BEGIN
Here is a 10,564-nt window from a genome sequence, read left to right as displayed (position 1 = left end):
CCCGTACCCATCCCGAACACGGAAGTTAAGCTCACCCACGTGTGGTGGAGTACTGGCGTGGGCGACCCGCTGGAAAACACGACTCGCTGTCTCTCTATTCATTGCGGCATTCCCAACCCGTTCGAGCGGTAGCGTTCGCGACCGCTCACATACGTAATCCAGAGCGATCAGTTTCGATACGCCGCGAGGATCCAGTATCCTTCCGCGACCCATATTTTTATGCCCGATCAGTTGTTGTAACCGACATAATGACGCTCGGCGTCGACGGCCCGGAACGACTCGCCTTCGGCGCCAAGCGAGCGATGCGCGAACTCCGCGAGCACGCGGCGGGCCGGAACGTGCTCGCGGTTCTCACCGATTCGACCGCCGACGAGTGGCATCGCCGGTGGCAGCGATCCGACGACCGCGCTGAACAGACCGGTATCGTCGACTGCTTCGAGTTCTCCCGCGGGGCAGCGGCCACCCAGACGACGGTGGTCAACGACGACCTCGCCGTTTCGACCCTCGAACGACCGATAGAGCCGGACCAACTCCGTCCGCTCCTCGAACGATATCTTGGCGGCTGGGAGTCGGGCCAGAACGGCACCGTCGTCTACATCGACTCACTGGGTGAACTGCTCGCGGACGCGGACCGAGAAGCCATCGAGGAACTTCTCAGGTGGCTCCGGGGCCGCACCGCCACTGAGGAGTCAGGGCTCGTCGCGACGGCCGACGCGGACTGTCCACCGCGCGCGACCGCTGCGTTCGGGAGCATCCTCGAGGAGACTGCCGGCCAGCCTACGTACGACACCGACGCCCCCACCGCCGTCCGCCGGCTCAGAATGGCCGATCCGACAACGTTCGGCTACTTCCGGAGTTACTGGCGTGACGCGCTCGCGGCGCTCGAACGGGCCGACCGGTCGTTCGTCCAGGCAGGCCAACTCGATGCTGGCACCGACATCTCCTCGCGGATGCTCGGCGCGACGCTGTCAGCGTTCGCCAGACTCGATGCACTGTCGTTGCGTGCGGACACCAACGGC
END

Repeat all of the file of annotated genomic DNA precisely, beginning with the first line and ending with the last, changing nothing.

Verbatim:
Here is a 10,564-nt window from a genome sequence, read left to right as displayed (position 1 = left end):
CCCGTACCCATCCCGAACACGGAAGTTAAGCTCACCCACGTGTGGTGGAGTACTGGCGTGGGCGACCCGCTGGAAAACACGACTCGCTGTCTCTCTATTCATTGCGGCATTCCCAACCCGTTCGAGCGGTAGCGTTCGCGACCGCTCACATACGTAATCCAGAGCGATCAGTTTCGATACGCCGCGAGGATCCAGTATCCTTCCGCGACCCATATTTTTATGCCCGATCAGTTGTTGTAACCGACATAATGACGCTCGGCGTCGACGGCCCGGAACGACTCGCCTTCGGCGCCAAGCGAGCGATGCGCGAACTCCGCGAGCACGCGGCGGGCCGGAACGTGCTCGCGGTTCTCACCGATTCGACCGCCGACGAGTGGCATCGCCGGTGGCAGCGATCCGACGACCGCGCTGAACAGACCGGTATCGTCGACTGCTTCGAGTTCTCCCGCGGGGCAGCGGCCACCCAGACGACGGTGGTCAACGACGACCTCGCCGTTTCGACCCTCGAACGACCGATAGAGCCGGACCAACTCCGTCCGCTCCTCGAACGATATCTTGGCGGCTGGGAGTCGGGCCAGAACGGCACCGTCGTCTACATCGACTCACTGGGTGAACTGCTCGCGGACGCGGACCGAGAAGCCATCGAGGAACTTCTCAGGTGGCTCCGGGGCCGCACCGCCACTGAGGAGTCAGGGCTCGTCGCGACGGCCGACGCGGACTGTCCACCGCGCGCGACCGCTGCGTTCGGGAGCATCCTCGAGGAGACTGCCGGCCAGCCTACGTACGACACCGACGCCCCCACCGCCGTCCGCCGGCTCAGAATGGCCGATCCGACAACGTTCGGCTACTTCCGGAGTTACTGGCGTGACGCGCTCGCGGCGCTCGAACGGGCCGACCGGTCGTTCGTCCAGGCAGGCCAACTCGATGCTGGCACCGACATCTCCTCGCGGATGCTCGGCGCGACGCTGTCAGCGTTCGCCAGACTCGATGCACTGTCGTTGCGTGCGGACACCAACGGC